The media conspiracy against Trump became a lot more serious on Monday when the Washington Post retracted its January story claiming that President Donald Trump had pressured Georgia Secretary of State Brad Raffensperger to “find the fraud” in the 2020 election and said that he’d be a “national hero” if he did.
A recording of the call definitively proved that the quotes cited by the Washington Post, and then parroted by other outlets, were never actually said by the president at all.
But, as Becket Adams explains at the Washington Examiner, “the Washington Post’s dud of a ‘bombshell’ isn’t even the most scandalous thing about this episode in media malfeasance.”
The most scandalous thing, Adams, argues, is that several different newsrooms “claimed they independently ‘confirmed’ the original ‘scoop’ with anonymous sources of their own.”
NBC News reported it “confirmed The Post’s characterization of the Dec. 23 call through a source familiar with the conversation.”
USA Today claimed a “Georgia official speaking on the condition of anonymity to discuss internal matters confirmed the details of the call.”
ABC News reported: “President Donald Trump phoned a chief investigator in Secretary of State Brad Raffensperger’s office asking the official to ‘find the fraud’ and telling this person they would be a ‘national hero’ for it, an individual familiar with the matter confirmed to ABC News.”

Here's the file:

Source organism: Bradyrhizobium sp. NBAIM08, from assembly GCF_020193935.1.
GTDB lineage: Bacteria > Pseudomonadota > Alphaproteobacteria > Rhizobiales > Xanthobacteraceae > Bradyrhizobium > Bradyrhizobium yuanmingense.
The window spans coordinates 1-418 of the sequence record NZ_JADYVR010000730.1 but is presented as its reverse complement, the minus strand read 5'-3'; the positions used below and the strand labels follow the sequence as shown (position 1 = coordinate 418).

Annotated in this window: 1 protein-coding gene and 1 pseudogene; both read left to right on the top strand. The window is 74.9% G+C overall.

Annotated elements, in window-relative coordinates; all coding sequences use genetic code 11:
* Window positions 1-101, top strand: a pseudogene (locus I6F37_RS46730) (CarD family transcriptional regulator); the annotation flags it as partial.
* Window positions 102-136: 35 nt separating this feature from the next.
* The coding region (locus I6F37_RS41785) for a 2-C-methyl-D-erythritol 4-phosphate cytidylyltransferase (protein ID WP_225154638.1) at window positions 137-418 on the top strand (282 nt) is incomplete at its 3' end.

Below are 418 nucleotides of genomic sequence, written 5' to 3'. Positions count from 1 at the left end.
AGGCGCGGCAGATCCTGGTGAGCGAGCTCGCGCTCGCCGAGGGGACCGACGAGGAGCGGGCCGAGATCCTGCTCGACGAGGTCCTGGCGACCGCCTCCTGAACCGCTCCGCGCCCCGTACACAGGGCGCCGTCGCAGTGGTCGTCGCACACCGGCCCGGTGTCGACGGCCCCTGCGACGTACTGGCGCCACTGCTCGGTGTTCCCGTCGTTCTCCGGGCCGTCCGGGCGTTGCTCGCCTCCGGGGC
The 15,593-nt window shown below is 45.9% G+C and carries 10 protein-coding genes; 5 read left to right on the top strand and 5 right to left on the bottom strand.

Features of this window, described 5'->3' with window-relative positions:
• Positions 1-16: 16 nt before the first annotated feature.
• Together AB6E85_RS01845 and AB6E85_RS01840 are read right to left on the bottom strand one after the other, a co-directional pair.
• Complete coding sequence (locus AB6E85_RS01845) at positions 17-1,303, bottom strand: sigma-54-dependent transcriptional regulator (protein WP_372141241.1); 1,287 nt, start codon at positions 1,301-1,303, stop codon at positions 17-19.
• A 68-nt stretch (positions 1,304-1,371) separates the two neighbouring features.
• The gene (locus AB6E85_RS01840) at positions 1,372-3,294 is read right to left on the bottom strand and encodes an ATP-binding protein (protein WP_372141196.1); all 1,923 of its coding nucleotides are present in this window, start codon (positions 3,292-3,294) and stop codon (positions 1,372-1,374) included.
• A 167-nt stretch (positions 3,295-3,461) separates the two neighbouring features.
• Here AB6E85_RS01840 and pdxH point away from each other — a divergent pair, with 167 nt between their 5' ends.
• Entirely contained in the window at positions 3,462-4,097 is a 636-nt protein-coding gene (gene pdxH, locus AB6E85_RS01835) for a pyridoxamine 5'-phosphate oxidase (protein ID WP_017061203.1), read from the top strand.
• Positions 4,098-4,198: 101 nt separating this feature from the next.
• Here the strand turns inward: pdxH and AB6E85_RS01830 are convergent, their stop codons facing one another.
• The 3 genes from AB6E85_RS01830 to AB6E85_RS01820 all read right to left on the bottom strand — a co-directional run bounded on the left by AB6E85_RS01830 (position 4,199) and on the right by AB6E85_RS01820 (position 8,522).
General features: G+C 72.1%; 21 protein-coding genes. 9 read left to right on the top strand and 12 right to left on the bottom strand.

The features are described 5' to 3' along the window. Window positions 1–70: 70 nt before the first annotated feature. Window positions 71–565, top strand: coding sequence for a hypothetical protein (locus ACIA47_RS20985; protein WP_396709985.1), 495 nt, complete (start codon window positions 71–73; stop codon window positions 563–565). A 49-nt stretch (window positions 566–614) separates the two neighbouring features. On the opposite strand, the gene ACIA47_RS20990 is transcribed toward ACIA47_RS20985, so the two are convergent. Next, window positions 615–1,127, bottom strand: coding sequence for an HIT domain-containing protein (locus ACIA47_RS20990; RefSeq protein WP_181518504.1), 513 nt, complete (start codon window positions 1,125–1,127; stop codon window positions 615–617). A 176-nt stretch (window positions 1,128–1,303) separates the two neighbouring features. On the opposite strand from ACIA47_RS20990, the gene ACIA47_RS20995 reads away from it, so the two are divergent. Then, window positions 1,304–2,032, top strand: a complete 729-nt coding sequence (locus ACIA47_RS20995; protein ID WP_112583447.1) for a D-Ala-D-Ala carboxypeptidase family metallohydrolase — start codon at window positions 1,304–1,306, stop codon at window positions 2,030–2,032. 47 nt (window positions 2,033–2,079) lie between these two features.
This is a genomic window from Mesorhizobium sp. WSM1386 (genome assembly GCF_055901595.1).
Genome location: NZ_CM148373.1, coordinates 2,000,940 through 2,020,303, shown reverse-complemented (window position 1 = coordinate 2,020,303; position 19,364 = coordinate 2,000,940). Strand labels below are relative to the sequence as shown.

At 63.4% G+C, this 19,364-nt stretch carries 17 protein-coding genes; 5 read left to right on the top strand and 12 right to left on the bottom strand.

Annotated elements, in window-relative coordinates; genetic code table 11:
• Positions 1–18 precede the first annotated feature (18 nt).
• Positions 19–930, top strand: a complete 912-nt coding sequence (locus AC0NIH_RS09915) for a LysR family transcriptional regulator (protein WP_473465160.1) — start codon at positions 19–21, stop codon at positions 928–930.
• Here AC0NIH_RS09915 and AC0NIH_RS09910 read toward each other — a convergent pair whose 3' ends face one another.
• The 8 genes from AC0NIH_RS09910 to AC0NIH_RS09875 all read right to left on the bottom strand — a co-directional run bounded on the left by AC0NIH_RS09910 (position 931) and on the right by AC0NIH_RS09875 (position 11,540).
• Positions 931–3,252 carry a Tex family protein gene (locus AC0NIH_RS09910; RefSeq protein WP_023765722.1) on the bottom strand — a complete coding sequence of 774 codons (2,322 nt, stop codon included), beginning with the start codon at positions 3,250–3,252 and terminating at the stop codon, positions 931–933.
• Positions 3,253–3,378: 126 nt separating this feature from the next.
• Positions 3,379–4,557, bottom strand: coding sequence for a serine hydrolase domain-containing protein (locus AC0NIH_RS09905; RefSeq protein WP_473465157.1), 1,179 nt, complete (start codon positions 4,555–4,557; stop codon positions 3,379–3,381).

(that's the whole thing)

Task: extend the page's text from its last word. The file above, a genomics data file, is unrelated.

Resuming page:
The Washington Post claimed its quotes were confirmed by an anonymous source, and at least five major news outlets claimed to independently confirm that Trump said things he never said. “The most likely scenario is ABC, the Washington Post, and others talked to the same person or group,” theorizes Adams. “It’s either that or a bunch of people managed somehow to be wrong about a very specific claim, which is highly unlikely.”
Unless, of course, none of these five outlets actually confirmed anything, but merely claimed so. This is possible, but considering the fact that the recording of the call was found in the trash folder of a Georgia state official’s computer seems to suggest that one or more Georgia state officials conspired to come up with a damaging version of the phone call, leak the phony details to the media, and then cover up evidence of the actual call.
Regardless which scenario took place, the implications are bad.
“The uncomfortable questions we are left with now are: Whom were they all speaking to? How did this person or these persons get the details of Trump’s private phone call wrong? Are there additional examples of the media reporting bad information provided by anonymous sources we don’t know about, merely because there’s no contradictory audio or video?” writes Adams. “Just how many anonymously sourced stories are fraudulent? If it can happen this easily, who is to say it doesn’t happen often? Further, how many of these bogus stories have enjoyed the backing of supposed independent corroboration when, in fact, newsrooms most likely talked to the same person or people?”